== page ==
Skins fans seem to think that if Shanahan's tenure here is a failure, Snyder has exhausted all of his options. This is simply not true. The one thing the Skins have never had under Snyder's ownership is a true, strong, general manager who is a "football man" and autonomously runs the team, which includes hiring the head coach. Snyder has either had Vinny Cerrato (hardly autonomous), Bruce Allen (more a business executive and below Shanahan,) or coach-executives (i.e., Schottenheimer, Gibbs, Shanahan) who served dual roles as both head coach and top personnel decision-maker. What do you think are the chances that Snyder finally hires a real GM to run the team?

That would only happen with a new coach.

You can't be much worse than Dan at picking coaches. Maybe he's better at GMs. You never know if you don't try. But then he'd have to find a GM who could sit with him during games but NOT agree with the owner.

Who will have the better legacy, Bud Selig or Roger Goddell? Thanks, Tom in Alexandria

OMG, probably Bud. He was a significant part of what was wrong with baseball before he became commissioner, but he's tried to fix what he helped break and improve other things that he thought would improve the game. And most have worked as well or better than expected. He was saved by his love of the game, which everybody knew, and his ability to admit his own mistakes to himself and change some of his views -- a virtue too few (including me) could see that he had.

Goddell inherited an NFL world that was made by others. Now the roof is falling on his head, one piece at a time. So far, it looks like a mismatch. 

I have read a couple of articles saying that it's possible we might trade Denard Span. Please say that's not likely. Do you think there are any players we would have zero (or close to zero) possibility of trading?

Not likely.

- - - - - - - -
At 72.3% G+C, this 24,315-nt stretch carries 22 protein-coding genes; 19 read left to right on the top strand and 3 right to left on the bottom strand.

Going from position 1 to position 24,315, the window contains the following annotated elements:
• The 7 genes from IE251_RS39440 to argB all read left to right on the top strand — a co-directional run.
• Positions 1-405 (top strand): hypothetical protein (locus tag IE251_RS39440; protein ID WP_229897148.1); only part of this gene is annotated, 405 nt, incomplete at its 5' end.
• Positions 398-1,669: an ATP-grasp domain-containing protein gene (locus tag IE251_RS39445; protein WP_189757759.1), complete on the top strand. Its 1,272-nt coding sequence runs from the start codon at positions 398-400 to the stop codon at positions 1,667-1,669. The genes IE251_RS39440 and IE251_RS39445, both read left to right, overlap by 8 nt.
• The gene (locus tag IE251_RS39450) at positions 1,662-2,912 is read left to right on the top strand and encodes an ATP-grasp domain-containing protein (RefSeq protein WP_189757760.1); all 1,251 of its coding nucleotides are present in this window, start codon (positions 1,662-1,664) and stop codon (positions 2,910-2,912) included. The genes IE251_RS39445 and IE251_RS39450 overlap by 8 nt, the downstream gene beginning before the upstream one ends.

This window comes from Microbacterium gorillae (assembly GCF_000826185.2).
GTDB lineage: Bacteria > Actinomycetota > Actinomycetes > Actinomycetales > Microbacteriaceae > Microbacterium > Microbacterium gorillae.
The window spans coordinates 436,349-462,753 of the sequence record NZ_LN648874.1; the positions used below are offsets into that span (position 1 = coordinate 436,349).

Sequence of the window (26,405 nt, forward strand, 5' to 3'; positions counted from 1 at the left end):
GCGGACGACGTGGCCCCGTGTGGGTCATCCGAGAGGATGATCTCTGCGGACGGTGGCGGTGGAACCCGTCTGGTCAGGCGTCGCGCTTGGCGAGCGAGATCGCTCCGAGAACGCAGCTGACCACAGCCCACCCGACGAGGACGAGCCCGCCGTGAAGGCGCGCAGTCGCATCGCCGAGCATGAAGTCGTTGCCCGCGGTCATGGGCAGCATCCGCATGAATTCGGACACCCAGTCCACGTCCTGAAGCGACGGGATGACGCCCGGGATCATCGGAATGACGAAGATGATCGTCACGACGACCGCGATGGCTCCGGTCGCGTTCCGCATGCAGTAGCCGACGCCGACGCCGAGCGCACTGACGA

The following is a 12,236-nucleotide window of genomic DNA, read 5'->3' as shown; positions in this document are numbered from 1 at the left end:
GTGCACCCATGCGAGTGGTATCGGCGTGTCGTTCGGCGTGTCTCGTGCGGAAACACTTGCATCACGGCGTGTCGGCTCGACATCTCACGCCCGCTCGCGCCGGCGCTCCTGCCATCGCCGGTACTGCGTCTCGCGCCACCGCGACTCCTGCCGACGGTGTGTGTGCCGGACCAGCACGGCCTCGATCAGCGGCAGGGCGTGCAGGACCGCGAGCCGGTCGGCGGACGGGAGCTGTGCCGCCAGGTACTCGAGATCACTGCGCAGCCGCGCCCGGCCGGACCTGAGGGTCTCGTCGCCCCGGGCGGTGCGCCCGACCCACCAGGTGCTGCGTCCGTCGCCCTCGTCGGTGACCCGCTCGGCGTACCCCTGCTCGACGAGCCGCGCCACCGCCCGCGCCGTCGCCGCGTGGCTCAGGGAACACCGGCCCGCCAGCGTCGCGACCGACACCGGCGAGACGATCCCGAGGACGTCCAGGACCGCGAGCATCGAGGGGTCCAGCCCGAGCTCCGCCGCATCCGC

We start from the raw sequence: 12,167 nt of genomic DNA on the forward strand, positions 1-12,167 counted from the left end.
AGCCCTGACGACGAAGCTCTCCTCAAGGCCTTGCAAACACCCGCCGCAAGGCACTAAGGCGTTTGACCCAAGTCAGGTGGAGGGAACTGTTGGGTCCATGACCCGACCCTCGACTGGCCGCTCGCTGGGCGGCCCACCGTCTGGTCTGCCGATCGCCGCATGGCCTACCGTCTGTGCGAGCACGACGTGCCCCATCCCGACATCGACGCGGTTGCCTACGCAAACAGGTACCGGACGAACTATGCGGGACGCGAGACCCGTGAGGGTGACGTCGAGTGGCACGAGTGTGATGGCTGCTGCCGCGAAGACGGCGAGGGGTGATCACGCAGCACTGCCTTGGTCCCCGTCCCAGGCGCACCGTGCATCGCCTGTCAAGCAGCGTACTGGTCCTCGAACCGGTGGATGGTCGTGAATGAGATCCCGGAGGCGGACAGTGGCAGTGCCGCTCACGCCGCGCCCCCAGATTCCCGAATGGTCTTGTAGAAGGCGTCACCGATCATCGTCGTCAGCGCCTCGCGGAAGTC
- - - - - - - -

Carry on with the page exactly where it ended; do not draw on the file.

This team is almost "set" for '14. Right or wrong, and I suspect they are right, the Nats are going to "hold 'em" and give 'em a "mulligan" on '13, with some reinforcements from the farm and a couple of trades around the edges.

BUT Rizzo is opportunistic. Few, if any, saw him swooping to get Werth or expected him to sign Soriano just before spring training when it looked like his team was already fully finished. He really does have a Plan A, Plan B and Plan C. Things he'd love to do, things he'd like to pull off and things that just have to be done. He's always done C -- usually quickly. He's often done B. And he's always looking for A -- like the Gio deal__ to become realities. He's good. Too bad Kasten and gthe Dodgers stole his asst GM Roy Clark. That's a big loss but it's tough to say no to what i assume was "$$$ and SoCal." When the Lerners bought the team, Clark and Rizzo were Kasten's 1 and 1A choices to be his first hire as GM. Clark was avaialble, Rizzo was. Then, a few years later, he and Rizzo stole Clark from Atlanta in the great midnight front-office landgrab that changed the franchise.

Bos: When you become sports czar of the United States, would you please ban sports announcers and analysts from praising highly paid professional athletes for their "athleticism" many times a game. Do they not know they are watching the best athletes in the world? Why are they so surprised that they have "athleticism"? You thoughts please?